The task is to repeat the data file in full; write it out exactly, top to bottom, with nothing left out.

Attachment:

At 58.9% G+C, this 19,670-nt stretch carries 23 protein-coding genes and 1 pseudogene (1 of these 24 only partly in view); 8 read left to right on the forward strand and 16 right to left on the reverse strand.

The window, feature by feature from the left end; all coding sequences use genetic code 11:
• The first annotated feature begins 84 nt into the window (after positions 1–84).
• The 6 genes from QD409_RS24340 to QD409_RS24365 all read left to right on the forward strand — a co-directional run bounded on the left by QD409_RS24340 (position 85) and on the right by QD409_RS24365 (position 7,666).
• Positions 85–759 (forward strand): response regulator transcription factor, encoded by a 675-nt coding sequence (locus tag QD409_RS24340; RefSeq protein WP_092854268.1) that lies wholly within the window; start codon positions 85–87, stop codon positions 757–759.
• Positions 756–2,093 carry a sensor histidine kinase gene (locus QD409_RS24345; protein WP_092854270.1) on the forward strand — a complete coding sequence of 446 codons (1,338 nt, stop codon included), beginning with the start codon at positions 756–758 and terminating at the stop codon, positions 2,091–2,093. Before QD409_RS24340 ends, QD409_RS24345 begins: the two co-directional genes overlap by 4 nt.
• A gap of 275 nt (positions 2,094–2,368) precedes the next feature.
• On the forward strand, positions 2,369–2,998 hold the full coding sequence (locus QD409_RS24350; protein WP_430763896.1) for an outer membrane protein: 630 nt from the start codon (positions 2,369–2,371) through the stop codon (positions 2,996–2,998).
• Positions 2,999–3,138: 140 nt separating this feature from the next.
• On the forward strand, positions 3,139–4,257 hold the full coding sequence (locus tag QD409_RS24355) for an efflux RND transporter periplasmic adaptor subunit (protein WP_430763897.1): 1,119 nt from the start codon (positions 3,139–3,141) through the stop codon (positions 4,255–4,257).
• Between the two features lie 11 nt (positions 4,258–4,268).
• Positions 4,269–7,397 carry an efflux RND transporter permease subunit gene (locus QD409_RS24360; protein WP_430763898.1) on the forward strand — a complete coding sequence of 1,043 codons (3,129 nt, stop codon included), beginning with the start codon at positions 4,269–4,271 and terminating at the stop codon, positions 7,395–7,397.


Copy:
At 58.9% G+C, this 19,670-nt stretch carries 23 protein-coding genes and 1 pseudogene (1 of these 24 only partly in view); 8 read left to right on the forward strand and 16 right to left on the reverse strand.

The window, feature by feature from the left end; all coding sequences use genetic code 11:
• The first annotated feature begins 84 nt into the window (after positions 1–84).
• The 6 genes from QD409_RS24340 to QD409_RS24365 all read left to right on the forward strand — a co-directional run bounded on the left by QD409_RS24340 (position 85) and on the right by QD409_RS24365 (position 7,666).
• Positions 85–759 (forward strand): response regulator transcription factor, encoded by a 675-nt coding sequence (locus tag QD409_RS24340; RefSeq protein WP_092854268.1) that lies wholly within the window; start codon positions 85–87, stop codon positions 757–759.
• Positions 756–2,093 carry a sensor histidine kinase gene (locus QD409_RS24345; protein WP_092854270.1) on the forward strand — a complete coding sequence of 446 codons (1,338 nt, stop codon included), beginning with the start codon at positions 756–758 and terminating at the stop codon, positions 2,091–2,093. Before QD409_RS24340 ends, QD409_RS24345 begins: the two co-directional genes overlap by 4 nt.
• A gap of 275 nt (positions 2,094–2,368) precedes the next feature.
• On the forward strand, positions 2,369–2,998 hold the full coding sequence (locus QD409_RS24350; protein WP_430763896.1) for an outer membrane protein: 630 nt from the start codon (positions 2,369–2,371) through the stop codon (positions 2,996–2,998).
• Positions 2,999–3,138: 140 nt separating this feature from the next.
• On the forward strand, positions 3,139–4,257 hold the full coding sequence (locus tag QD409_RS24355) for an efflux RND transporter periplasmic adaptor subunit (protein WP_430763897.1): 1,119 nt from the start codon (positions 3,139–3,141) through the stop codon (positions 4,255–4,257).
• Between the two features lie 11 nt (positions 4,258–4,268).
• Positions 4,269–7,397 carry an efflux RND transporter permease subunit gene (locus QD409_RS24360; protein WP_430763898.1) on the forward strand — a complete coding sequence of 1,043 codons (3,129 nt, stop codon included), beginning with the start codon at positions 4,269–4,271 and terminating at the stop codon, positions 7,395–7,397.